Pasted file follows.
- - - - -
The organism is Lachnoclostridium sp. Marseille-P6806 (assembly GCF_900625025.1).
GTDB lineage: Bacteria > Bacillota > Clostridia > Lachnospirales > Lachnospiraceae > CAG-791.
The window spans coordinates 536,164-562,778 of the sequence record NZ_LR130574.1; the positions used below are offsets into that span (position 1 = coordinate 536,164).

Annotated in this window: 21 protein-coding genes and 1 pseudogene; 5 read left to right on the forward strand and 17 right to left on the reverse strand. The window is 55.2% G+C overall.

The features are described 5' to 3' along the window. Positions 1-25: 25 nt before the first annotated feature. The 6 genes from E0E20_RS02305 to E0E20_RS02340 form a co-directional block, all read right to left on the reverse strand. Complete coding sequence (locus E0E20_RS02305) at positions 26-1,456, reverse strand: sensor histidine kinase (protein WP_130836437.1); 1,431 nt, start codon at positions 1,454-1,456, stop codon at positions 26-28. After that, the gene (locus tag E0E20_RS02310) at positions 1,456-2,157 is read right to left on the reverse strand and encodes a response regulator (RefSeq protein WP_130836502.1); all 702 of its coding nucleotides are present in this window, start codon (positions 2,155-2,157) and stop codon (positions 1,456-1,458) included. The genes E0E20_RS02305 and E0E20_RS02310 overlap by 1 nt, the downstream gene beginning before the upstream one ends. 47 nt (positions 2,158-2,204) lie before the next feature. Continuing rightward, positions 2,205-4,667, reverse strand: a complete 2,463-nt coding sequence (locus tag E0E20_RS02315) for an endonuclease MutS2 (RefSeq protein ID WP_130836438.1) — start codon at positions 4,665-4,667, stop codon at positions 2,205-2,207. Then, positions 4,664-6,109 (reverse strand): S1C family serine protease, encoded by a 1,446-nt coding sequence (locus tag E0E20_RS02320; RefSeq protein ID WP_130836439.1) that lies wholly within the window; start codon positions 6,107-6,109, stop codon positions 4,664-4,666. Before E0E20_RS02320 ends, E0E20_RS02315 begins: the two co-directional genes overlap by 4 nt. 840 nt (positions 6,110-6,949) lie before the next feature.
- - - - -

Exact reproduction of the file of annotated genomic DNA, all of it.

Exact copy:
The organism is Lachnoclostridium sp. Marseille-P6806 (assembly GCF_900625025.1).
GTDB lineage: Bacteria > Bacillota > Clostridia > Lachnospirales > Lachnospiraceae > CAG-791.
The window spans coordinates 536,164-562,778 of the sequence record NZ_LR130574.1; the positions used below are offsets into that span (position 1 = coordinate 536,164).

Annotated in this window: 21 protein-coding genes and 1 pseudogene; 5 read left to right on the forward strand and 17 right to left on the reverse strand. The window is 55.2% G+C overall.

The features are described 5' to 3' along the window. Positions 1-25: 25 nt before the first annotated feature. The 6 genes from E0E20_RS02305 to E0E20_RS02340 form a co-directional block, all read right to left on the reverse strand. Complete coding sequence (locus E0E20_RS02305) at positions 26-1,456, reverse strand: sensor histidine kinase (protein WP_130836437.1); 1,431 nt, start codon at positions 1,454-1,456, stop codon at positions 26-28. After that, the gene (locus tag E0E20_RS02310) at positions 1,456-2,157 is read right to left on the reverse strand and encodes a response regulator (RefSeq protein WP_130836502.1); all 702 of its coding nucleotides are present in this window, start codon (positions 2,155-2,157) and stop codon (positions 1,456-1,458) included. The genes E0E20_RS02305 and E0E20_RS02310 overlap by 1 nt, the downstream gene beginning before the upstream one ends. 47 nt (positions 2,158-2,204) lie before the next feature. Continuing rightward, positions 2,205-4,667, reverse strand: a complete 2,463-nt coding sequence (locus tag E0E20_RS02315) for an endonuclease MutS2 (RefSeq protein ID WP_130836438.1) — start codon at positions 4,665-4,667, stop codon at positions 2,205-2,207. Then, positions 4,664-6,109 (reverse strand): S1C family serine protease, encoded by a 1,446-nt coding sequence (locus tag E0E20_RS02320; RefSeq protein ID WP_130836439.1) that lies wholly within the window; start codon positions 6,107-6,109, stop codon positions 4,664-4,666. Before E0E20_RS02320 ends, E0E20_RS02315 begins: the two co-directional genes overlap by 4 nt. 840 nt (positions 6,110-6,949) lie before the next feature.